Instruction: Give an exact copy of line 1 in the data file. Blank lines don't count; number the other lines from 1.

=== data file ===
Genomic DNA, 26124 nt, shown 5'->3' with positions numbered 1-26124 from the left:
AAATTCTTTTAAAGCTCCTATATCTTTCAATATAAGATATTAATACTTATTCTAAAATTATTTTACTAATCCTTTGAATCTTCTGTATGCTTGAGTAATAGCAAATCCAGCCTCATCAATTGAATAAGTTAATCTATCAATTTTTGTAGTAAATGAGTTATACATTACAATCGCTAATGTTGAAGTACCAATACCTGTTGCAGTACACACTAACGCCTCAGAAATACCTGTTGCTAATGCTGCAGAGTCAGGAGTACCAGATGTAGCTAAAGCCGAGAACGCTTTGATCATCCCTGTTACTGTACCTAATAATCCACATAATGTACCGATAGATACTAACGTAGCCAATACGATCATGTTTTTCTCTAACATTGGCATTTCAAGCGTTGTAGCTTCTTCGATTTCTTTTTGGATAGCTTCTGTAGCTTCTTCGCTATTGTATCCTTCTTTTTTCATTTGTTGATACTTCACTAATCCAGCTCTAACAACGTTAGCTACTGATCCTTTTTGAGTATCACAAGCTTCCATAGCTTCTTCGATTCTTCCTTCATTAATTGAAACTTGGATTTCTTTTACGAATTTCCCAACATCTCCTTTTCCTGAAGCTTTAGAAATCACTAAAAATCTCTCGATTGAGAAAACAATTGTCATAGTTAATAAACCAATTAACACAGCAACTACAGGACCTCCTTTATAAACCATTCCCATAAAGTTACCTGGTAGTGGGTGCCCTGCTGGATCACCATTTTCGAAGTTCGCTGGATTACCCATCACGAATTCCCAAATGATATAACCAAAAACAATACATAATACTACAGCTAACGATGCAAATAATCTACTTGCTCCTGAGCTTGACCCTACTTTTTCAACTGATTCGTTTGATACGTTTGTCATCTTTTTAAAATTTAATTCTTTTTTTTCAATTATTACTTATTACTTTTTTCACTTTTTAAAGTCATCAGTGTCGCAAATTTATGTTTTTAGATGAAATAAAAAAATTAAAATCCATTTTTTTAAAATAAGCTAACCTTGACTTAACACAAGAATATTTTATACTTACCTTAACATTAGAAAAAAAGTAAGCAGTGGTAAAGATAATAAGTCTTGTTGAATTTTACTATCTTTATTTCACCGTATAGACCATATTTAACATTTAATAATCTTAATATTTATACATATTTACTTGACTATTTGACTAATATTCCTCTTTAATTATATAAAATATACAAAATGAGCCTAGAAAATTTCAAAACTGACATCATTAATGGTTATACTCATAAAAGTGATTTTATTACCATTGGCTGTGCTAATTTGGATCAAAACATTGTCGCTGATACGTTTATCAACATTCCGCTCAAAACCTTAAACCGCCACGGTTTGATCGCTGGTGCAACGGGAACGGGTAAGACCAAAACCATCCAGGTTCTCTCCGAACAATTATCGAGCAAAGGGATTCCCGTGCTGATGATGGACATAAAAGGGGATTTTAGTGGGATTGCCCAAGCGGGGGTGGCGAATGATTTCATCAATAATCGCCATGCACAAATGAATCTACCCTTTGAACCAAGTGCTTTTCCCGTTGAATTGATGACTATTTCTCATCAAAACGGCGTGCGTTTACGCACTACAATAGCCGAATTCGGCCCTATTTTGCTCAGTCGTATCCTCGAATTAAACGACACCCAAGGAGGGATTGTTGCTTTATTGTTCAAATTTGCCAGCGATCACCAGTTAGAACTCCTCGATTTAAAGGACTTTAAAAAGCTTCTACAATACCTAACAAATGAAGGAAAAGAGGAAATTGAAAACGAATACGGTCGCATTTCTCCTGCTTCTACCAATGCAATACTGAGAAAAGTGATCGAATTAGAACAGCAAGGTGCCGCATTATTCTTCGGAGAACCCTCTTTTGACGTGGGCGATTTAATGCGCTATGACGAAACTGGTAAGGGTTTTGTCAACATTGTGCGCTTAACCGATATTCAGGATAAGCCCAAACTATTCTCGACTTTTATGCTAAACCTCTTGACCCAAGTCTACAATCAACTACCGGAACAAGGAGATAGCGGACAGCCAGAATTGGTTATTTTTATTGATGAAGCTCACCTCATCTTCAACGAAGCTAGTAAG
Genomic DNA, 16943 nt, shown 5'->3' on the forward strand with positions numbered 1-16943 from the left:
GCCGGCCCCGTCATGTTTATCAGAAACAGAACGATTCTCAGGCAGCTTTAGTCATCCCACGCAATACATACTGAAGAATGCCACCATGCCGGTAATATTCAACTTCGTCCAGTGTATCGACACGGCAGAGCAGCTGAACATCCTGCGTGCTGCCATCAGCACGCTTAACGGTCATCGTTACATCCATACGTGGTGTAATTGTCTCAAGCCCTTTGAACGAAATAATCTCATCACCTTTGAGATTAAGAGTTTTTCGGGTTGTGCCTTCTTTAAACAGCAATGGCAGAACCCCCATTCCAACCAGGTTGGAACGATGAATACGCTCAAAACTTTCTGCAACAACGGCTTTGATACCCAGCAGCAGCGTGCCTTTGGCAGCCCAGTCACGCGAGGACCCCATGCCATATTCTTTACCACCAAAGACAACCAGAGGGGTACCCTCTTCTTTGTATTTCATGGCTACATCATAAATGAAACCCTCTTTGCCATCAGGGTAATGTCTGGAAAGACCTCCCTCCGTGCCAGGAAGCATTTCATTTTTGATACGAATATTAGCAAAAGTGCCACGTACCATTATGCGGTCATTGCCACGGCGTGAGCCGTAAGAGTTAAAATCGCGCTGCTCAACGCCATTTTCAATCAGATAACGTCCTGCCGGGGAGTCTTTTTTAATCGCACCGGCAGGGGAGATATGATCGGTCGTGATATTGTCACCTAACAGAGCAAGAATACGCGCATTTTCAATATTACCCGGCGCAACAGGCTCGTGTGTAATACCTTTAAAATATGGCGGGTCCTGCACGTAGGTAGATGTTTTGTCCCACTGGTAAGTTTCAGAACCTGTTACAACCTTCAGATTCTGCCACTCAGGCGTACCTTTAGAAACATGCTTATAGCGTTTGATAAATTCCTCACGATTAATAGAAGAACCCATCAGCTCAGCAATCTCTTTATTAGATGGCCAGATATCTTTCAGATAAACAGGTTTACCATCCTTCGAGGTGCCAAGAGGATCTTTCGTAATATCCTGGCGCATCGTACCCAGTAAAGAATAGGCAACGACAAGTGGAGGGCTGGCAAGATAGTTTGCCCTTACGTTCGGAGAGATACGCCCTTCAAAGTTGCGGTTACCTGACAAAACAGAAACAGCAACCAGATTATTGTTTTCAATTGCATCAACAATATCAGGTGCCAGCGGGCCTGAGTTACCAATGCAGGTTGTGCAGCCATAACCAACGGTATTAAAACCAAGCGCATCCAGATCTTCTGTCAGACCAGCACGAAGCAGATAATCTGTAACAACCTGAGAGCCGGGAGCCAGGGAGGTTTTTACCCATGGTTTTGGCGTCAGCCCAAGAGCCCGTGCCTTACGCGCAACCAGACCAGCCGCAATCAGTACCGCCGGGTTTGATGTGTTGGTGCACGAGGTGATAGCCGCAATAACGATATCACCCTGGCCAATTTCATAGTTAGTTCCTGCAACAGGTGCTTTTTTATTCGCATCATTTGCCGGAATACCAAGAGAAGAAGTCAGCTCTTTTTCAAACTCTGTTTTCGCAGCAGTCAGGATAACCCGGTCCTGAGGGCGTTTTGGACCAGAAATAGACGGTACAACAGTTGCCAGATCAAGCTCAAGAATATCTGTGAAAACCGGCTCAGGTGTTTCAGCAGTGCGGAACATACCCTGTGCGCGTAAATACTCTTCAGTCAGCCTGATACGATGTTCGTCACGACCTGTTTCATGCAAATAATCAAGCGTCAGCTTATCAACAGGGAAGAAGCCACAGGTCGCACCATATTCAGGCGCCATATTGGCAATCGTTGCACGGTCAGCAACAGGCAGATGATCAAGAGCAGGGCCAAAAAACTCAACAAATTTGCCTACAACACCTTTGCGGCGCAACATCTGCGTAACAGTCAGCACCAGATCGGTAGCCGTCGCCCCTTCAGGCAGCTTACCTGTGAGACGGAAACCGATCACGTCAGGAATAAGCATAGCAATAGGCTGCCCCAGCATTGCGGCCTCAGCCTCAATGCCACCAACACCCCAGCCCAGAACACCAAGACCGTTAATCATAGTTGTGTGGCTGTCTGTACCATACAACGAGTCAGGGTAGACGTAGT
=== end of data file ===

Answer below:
Genomic DNA, 26124 nt, shown 5'->3' with positions numbered 1-26124 from the left: